AMD Raises The Refresh Bar For FreeSync Displays With Updated Specs

Three AMD FreeSync monitors on a black background and reflective surface.
The one constant in this world is perpetual change, and that especially holds true in the realm of tech. Being able to adapt is key. As such, AMD is updating some of its FreeSync requirements to be more in line with the hardware and capabilities of today's displays, versus when AMD introduced its take on VESA's adaptive sync technology in 2015.

As many of you reading this already know, adaptive sync is a literal game changer, in that it allows a display to dynamically alter its refresh rate to match the frames (per second) being pumped out by your GPU. By keeping these in sync with one another, screen tearing is virtually eliminated, resulting in games appearing to run smoother.

To apply the FreeSync label to a display, be it a PC monitor, laptop screen, or television, manufacturers have to meet a certain set of requirements. The technology itself is royalty free, which is a key differentiator between NVIDIA's G-Sync technology, which is proprietary and requires a special hardware module (not to be confused with 'G-Sync Compatible', which entails enabling G-Sync on FreeSync monitors). However, there are specs requirements, and some of those just changed.

"AMD introduced AMD FreeSync in 2015 to enable tear-free, stutter-free experiences, and when 60Hz was considered great for gaming. Since then, games have become more demanding, graphics cards are much more powerful, while new display resolutions and technologies have become available for gaming," AMD explains. 

"Gaming monitors at 120Hz were a rarity in 2015; today the majority of gaming monitors are 144Hz or higher, which clearly shows the upward refresh rate trend in the industry," AMD adds.

Chart of AMD's FreeSync tier specfications for monitors and TVs.

To keep up with the times, AMD is raising the baseline maximum refresh rate to 144Hz for monitors with a horizontal resolution of less than 3440 pixels, versus 120Hz previously. This applies to both monitors and TVs, and covers various resolutions such as 2560x1600, 2560x1440, 1920x1200, and 1920x1080.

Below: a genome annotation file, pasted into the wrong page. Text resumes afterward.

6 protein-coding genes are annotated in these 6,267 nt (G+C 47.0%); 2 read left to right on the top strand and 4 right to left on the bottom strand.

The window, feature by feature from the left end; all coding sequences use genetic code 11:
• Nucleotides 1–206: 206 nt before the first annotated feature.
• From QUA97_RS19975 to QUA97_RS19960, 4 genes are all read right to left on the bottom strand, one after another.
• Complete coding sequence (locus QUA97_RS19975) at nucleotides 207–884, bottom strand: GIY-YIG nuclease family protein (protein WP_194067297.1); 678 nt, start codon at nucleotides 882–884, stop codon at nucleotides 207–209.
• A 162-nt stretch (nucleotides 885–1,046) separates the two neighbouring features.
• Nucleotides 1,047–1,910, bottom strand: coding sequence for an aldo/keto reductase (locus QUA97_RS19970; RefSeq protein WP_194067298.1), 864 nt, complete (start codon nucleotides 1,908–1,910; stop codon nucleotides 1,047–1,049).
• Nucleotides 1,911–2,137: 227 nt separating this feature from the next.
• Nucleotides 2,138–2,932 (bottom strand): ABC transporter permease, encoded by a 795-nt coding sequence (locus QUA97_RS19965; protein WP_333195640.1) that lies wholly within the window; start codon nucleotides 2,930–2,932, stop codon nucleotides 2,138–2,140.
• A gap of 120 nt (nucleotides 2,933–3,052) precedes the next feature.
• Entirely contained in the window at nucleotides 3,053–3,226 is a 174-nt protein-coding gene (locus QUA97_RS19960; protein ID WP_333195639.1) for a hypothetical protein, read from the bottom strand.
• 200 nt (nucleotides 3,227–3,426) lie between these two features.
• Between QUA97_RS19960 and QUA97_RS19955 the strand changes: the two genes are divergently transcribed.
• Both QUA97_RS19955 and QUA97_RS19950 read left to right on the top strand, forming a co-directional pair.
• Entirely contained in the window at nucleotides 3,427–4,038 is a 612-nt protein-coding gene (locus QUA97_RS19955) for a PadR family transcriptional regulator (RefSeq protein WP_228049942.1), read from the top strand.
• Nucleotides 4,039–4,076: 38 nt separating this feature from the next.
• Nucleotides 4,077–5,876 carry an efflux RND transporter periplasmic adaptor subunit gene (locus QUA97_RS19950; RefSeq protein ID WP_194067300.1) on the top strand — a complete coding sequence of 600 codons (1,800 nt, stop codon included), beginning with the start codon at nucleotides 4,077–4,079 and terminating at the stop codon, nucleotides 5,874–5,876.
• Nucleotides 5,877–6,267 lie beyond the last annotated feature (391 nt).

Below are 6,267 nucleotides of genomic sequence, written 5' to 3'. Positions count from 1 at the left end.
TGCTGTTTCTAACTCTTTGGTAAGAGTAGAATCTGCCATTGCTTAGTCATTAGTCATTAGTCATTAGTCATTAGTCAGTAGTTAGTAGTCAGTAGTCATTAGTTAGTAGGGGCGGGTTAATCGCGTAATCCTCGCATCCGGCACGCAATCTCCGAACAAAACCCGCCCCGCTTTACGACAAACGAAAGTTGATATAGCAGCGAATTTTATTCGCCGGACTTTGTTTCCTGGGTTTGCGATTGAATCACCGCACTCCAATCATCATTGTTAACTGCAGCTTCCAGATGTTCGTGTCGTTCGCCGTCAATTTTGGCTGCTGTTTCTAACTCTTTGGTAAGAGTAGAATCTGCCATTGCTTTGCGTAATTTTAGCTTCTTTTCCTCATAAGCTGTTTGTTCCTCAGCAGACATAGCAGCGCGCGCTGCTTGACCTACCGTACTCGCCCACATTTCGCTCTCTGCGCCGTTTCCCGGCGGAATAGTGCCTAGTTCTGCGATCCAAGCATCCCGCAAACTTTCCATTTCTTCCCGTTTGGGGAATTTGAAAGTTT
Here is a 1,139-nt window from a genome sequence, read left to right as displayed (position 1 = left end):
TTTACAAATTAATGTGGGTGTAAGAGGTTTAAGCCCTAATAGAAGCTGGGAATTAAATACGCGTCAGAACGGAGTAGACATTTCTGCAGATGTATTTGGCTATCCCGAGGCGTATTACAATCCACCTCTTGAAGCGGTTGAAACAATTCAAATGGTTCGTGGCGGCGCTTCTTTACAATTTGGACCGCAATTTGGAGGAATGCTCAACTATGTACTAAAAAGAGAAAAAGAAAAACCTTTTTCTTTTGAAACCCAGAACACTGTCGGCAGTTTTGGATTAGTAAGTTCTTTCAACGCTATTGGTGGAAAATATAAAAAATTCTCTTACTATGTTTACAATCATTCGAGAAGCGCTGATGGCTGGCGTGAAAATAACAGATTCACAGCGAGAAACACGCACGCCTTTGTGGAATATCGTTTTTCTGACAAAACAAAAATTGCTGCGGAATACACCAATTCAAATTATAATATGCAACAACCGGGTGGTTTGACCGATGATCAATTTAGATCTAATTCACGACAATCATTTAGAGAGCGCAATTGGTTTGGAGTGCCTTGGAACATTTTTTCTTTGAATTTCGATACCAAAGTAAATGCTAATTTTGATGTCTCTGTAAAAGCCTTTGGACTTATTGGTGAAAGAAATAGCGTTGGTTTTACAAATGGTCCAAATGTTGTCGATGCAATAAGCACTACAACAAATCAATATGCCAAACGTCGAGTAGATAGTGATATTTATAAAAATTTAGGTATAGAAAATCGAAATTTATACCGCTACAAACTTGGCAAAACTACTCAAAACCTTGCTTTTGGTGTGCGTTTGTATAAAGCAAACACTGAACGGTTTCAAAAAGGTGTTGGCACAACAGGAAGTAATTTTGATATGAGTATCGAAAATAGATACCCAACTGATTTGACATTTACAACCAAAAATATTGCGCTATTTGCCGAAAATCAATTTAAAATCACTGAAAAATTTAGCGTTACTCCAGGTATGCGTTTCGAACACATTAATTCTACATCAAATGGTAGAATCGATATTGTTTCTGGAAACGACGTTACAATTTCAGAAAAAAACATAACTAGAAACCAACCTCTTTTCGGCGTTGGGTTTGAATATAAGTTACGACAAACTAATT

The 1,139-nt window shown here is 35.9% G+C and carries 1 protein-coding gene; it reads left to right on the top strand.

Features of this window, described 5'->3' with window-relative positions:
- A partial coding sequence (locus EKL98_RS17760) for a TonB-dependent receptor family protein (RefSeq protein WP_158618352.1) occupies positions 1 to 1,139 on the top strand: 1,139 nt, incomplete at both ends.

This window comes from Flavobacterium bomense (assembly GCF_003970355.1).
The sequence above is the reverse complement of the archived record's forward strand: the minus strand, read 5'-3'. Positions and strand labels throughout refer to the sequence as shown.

That's for AMD's base FreeSync tier. For the FreeSync Premium and Premium Pro tiers, monitors with horizontal resolutions below 3440 pixels must have a maximum refresh rate of at least 200Hz (versus 144Hz previously). Displays with horizontal resolutions of 3440 pixels or higher can still qualify for the FreeSync badge at 120Hz (or higher), which is unchanged from before. Additionally, FreeSync HDR is required to be certified for FreeSync Premium Pro.

Chart of AMD's FreeSync tier specifications for laptops.

So far, AMD has only changed the specification requirements for monitors and TVs; laptop display specs are unchanged. For laptops, a display with a maximum refresh rate of at least 40-60Hz will suffice for the base FreeSync tier. For FreeSync Premium and FreeSync Premium Pro, they must support a max refresh rate of at least 120Hz. And as with monitors and TVs, FreeSync HDR is required for the Pro designation.

It's a little curious that AMD didn't up the ante for laptops, though that's likely because they're comparatively under powered next to gaming desktops with discrete graphics cards. That's not to say that gaming laptops are not fast or incapable of playing games. However, discrete GPU models in mobile form don't match the specs or performance of their desktop counterparts, in large part because heat dissipation is a trickier proposition in notebooks. Even so, we'll have to wait and see if the requirements end up changing on the mobile side too, at some point.